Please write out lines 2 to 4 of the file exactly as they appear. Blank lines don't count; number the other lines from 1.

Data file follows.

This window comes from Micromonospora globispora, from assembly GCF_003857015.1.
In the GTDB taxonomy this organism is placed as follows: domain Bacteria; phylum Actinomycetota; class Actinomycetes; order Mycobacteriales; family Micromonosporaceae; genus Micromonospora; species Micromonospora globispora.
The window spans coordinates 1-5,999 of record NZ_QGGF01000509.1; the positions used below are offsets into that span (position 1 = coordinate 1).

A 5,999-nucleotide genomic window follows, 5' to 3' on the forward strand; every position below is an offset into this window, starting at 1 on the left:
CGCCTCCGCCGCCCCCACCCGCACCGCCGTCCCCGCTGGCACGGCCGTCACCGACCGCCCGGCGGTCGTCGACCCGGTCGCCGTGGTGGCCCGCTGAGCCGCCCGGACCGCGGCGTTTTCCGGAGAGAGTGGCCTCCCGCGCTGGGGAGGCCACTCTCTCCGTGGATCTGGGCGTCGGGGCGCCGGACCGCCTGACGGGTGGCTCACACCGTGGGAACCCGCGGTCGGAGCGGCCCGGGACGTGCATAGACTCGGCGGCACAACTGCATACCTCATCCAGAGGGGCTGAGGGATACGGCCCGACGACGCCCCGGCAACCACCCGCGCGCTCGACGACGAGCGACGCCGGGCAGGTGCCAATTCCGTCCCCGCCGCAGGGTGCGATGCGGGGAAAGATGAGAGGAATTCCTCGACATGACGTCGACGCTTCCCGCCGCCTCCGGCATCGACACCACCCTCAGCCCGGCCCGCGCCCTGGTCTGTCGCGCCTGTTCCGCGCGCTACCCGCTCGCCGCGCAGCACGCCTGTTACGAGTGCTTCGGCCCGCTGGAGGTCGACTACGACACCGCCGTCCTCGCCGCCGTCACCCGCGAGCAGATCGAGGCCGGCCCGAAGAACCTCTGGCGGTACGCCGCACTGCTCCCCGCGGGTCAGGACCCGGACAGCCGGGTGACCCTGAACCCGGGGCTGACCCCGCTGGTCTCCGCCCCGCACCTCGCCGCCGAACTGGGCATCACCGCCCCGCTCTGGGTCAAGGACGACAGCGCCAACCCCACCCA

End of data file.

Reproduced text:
In the GTDB taxonomy this organism is placed as follows: domain Bacteria; phylum Actinomycetota; class Actinomycetes; order Mycobacteriales; family Micromonosporaceae; genus Micromonospora; species Micromonospora globispora.
The window spans coordinates 1-5,999 of record NZ_QGGF01000509.1; the positions used below are offsets into that span (position 1 = coordinate 1).

A 5,999-nucleotide genomic window follows, 5' to 3' on the forward strand; every position below is an offset into this window, starting at 1 on the left: